Really? Business class? Are you kidding us? First class is the only way to endure air travel in a confined space for more than two hours. Who can live without champagne served ant the seat and fine paintings in the hand luggage anyway for more than a couple of hours? So inhumane to travel economy, shame on these people, how uneducated and uncivilized they are.

      • Thomasina says:

        Sue, your comment reminds me of famous words…Qu’ils mangent de la brioche! (They can eat sweets if they don’t have bread?)

      • Bruce says:

        Sue – Business Class sounds lovely. I wonder, though, if they would be as pleasant and accommodating about a cello as they are about “large flat” and “heavy” objects… or if they would insist that you — meaning “anyone,” not you in particular — purchase a second business-class ticket with an additional €50 fee (or higher, in proportion to the ticket price). And I wonder if they would tell you “no problem” on the phone and then surprise you with “you must purchase a seat, but you can’t because it’s sold out” at check-in.

        And then, having done all that, I wonder if you would still be subject to the whims of gate agents and cabin crews so that it would be a continuous guessing game about how or if your instrument was going to get to your destination with you, in the same condition as when it set out.

        Besides all this, I wonder how many travelling cellists (a) have the money up front to purchase a seat (or two) in business class, and (b) how many travelling cellists are going to earn enough where they’re going to make the expense practical. If you’re Yo-Yo Ma and you’re going to earn tens of thousands of dollars/euros in the next few days, that’s one thing; but if you’re going to make a thousand or two at a music festival for a couple weeks’ work, that’s something else — and the price of the ticket could make a difference between breaking even and losing money.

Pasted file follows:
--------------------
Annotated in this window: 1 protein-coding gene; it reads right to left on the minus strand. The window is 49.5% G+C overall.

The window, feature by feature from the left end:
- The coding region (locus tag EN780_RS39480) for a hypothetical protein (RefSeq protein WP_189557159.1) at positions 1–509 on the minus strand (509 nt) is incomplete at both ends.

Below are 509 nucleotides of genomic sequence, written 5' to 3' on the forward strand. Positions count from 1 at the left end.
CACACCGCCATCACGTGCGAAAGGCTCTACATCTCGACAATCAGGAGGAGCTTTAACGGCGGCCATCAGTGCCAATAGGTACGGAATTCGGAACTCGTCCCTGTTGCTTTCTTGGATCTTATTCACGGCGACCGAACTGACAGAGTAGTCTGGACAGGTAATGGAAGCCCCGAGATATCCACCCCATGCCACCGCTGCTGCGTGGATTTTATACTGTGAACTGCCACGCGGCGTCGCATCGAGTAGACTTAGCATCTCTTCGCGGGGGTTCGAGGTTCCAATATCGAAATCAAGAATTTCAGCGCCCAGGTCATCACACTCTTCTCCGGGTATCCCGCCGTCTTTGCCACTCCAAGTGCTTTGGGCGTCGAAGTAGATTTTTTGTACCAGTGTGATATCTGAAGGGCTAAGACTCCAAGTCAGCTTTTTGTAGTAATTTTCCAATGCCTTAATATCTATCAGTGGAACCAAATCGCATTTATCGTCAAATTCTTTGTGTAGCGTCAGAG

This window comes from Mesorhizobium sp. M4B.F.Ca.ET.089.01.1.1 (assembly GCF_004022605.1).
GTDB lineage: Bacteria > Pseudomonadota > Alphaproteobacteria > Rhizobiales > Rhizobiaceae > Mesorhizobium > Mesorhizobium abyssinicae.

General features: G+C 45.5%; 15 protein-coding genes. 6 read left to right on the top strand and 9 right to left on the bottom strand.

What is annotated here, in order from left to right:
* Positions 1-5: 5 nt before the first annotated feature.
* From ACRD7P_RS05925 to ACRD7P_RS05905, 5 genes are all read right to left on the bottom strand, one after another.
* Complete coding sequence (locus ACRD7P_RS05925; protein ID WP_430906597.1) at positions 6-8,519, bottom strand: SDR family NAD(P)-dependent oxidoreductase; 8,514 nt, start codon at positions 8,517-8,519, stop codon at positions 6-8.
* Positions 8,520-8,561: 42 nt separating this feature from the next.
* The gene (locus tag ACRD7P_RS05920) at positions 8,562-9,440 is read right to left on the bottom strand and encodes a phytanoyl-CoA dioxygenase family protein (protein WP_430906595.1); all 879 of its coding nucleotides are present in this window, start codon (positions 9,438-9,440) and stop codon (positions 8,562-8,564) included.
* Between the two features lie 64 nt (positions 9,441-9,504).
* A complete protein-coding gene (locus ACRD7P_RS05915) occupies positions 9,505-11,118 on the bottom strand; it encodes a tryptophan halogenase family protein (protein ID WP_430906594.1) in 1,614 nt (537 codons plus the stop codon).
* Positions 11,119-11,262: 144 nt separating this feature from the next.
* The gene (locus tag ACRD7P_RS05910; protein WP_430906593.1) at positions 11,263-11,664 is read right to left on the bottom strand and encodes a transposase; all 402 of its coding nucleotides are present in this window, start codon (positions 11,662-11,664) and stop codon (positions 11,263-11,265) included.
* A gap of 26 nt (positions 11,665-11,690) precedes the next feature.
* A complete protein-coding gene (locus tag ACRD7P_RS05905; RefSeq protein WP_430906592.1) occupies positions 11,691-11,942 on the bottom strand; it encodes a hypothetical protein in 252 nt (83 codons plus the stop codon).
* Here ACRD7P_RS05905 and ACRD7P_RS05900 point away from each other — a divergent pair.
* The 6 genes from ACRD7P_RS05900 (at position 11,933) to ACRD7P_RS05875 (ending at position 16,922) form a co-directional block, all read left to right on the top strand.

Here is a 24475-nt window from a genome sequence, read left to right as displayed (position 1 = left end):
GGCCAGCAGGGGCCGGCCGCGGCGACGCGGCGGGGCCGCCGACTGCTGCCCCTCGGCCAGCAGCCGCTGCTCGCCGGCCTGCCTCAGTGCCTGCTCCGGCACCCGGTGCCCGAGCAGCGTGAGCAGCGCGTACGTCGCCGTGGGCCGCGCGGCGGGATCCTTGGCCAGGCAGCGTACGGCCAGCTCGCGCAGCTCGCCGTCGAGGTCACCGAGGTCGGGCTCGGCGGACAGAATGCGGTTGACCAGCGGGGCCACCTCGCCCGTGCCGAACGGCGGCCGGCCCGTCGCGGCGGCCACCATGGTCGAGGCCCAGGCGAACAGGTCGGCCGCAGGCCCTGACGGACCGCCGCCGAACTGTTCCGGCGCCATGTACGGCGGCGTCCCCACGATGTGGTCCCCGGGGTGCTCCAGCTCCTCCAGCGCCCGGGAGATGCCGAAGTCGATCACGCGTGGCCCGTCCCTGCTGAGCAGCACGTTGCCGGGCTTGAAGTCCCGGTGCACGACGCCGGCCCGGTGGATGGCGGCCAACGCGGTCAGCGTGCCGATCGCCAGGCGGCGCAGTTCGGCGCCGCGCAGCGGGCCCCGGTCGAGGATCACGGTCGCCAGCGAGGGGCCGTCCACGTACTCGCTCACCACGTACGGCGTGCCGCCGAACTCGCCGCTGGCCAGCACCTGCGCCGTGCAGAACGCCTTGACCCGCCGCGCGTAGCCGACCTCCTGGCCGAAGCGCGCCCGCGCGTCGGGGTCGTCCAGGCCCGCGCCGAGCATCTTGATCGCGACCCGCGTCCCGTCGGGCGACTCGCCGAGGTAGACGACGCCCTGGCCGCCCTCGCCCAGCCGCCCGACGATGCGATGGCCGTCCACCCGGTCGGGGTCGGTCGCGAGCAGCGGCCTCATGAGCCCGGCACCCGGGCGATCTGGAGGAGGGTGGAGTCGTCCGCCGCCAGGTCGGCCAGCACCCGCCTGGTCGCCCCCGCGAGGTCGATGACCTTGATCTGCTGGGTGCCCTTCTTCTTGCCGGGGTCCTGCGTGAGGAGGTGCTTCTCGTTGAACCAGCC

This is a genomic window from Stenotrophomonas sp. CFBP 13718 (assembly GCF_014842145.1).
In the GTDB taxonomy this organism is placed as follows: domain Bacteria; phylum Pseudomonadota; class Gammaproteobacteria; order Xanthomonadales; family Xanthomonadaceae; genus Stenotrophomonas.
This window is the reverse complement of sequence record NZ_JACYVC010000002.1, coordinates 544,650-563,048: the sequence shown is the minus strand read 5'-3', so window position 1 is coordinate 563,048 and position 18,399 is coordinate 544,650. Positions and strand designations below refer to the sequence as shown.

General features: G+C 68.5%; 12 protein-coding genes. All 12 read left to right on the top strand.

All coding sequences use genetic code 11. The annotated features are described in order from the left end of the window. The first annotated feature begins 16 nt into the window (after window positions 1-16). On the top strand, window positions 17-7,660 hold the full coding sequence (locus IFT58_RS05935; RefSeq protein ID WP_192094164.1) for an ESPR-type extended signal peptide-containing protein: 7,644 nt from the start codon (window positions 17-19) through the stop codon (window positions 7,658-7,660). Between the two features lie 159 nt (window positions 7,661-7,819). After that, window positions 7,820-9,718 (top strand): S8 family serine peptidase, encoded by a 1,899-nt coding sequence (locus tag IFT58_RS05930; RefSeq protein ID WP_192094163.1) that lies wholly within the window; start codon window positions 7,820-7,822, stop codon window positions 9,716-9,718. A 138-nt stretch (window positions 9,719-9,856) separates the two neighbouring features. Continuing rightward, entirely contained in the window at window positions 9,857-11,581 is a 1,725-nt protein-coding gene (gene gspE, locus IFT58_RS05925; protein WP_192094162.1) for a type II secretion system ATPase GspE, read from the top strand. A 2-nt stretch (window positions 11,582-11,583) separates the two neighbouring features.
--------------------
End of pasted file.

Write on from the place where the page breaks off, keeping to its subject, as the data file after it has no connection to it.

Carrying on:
• Pamela Frame says:

          Don’t forget the cello mortgage and insurance and that we are caretakers of these centuries old artworks. Having to own one for our work doesn’t instantly enable everyone to buy business class seats. I think an important point here is that travelers would like to be treated equally, in particular that they can know what to expect (and right now that’s often rudeness in economy with cello) or, according to my most recent trip, rudeness in whatever is the latest lowest fare rung. If we could expect that the written rules would even be followed when we arrived at the gate, that would be refreshing. When you have two tickets in hand, it’s very frustrating to be greeted by “you can’t bring that on board” and the ensuing mess.

  • buxtehude says:

    I have trouble penetrating the thinking behind it too, though it does tally with the war against classical music. The soul of this organization seems to be asking, Why are you making such a fuss & hassle lugging this cello around when you could hear that sort of music much more easily on an ipod or smart phone, if you really wanted to…

    • Sue says:

      Rubbish talk. We find SAS very good altogether.

    • Anon says:

      Exactly! And why do we need power stations? Electric currency comes out of wall plugs! And anybody knows that! Silly people, tsss…

      • Sue says:

        Are you always so happy and positive or did I get you on a good day “anon”? Man up and use your own name.

        • Pamela Frame says: